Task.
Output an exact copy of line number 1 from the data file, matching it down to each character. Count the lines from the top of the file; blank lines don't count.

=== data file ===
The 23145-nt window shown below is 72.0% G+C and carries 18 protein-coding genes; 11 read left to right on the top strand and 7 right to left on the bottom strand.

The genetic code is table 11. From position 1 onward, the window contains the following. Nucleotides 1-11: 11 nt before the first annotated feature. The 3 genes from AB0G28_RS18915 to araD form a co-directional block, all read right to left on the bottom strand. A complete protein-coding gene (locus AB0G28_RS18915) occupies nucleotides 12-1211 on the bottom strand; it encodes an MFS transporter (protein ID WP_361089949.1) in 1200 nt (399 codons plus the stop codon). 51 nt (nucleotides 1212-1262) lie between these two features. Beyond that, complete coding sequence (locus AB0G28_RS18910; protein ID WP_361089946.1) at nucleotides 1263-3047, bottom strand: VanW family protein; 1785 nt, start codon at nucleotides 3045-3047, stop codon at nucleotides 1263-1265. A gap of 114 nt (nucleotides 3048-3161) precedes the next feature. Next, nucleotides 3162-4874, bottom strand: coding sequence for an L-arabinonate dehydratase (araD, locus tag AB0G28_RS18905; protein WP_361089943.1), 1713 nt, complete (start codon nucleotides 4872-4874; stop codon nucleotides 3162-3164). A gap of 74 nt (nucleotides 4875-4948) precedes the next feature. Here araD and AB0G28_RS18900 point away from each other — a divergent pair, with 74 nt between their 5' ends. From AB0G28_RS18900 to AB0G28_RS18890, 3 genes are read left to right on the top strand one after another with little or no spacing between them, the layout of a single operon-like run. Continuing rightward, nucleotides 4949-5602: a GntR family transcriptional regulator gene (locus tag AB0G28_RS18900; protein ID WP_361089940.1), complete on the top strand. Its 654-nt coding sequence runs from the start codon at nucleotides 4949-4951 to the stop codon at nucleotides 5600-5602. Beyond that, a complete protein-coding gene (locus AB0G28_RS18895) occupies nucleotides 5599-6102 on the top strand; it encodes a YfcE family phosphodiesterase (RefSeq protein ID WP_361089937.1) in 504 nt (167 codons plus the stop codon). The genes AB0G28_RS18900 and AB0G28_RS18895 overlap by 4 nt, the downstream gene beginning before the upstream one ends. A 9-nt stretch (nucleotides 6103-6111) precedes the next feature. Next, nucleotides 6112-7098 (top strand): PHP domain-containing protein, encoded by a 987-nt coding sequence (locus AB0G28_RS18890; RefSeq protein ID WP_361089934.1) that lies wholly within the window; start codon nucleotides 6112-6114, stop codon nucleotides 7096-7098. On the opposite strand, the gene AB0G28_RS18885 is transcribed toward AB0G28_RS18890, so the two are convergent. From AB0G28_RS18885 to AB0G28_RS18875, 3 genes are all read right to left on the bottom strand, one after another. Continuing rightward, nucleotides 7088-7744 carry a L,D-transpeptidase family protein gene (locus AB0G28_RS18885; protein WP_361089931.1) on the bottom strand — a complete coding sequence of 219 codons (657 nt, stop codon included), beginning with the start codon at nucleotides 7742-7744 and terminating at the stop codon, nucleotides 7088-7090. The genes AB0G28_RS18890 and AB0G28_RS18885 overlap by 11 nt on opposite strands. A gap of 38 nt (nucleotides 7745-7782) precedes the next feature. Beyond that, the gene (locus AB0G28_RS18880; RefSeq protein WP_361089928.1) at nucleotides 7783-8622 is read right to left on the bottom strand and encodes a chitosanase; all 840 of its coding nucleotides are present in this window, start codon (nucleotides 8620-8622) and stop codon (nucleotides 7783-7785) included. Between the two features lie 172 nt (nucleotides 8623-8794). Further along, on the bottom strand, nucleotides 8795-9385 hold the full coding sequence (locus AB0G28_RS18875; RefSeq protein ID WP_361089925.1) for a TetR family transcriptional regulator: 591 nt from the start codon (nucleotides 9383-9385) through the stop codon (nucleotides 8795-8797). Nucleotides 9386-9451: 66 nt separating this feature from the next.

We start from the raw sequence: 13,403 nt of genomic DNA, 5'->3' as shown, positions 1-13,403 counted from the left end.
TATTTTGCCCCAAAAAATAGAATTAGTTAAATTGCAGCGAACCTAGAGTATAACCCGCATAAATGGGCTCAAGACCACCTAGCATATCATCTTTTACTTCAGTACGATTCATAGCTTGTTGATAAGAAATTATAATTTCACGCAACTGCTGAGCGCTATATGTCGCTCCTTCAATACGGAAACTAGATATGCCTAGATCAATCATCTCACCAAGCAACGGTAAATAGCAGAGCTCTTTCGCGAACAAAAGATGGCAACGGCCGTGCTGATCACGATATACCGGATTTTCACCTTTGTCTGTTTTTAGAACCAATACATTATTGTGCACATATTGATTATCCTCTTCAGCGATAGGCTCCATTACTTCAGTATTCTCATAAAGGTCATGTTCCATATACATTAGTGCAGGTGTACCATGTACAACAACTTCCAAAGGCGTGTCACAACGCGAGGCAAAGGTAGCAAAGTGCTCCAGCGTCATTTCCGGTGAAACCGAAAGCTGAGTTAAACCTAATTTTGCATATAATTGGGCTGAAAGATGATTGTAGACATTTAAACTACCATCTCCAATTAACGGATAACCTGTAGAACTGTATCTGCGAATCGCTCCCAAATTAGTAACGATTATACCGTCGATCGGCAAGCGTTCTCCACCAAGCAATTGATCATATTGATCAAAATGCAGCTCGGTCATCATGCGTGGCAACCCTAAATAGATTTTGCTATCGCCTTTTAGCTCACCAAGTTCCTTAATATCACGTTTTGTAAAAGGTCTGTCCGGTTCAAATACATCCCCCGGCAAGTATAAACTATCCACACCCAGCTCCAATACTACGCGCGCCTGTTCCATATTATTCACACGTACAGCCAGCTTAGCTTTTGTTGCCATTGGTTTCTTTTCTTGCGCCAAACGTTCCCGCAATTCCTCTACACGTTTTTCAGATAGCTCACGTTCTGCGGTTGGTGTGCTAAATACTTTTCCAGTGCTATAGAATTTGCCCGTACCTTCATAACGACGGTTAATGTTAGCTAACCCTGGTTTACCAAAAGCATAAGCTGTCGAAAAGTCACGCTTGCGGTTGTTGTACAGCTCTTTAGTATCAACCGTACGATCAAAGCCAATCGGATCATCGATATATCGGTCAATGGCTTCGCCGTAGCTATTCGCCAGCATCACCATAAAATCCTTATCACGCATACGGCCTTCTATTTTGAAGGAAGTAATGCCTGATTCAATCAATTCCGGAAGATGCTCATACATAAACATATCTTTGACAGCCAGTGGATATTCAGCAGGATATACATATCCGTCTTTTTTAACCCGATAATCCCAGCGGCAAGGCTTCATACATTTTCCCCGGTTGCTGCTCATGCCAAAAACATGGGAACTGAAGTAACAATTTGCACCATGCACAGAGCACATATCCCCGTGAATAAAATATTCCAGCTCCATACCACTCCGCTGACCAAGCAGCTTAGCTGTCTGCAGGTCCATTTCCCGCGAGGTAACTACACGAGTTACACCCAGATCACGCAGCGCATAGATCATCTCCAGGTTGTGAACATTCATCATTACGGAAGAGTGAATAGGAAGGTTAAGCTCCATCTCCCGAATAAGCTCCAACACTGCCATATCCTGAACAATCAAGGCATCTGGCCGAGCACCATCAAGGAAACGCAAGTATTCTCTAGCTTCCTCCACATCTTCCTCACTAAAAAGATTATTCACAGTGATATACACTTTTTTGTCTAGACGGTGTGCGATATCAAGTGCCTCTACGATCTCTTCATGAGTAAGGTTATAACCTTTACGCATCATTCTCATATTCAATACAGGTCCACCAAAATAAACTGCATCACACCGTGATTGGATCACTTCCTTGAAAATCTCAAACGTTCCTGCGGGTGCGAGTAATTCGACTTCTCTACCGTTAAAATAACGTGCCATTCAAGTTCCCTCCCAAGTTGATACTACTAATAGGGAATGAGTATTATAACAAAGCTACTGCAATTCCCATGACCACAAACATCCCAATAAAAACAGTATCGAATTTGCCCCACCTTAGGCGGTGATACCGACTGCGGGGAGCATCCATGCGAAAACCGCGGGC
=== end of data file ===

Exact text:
The 23145-nt window shown below is 72.0% G+C and carries 18 protein-coding genes; 11 read left to right on the top strand and 7 right to left on the bottom strand.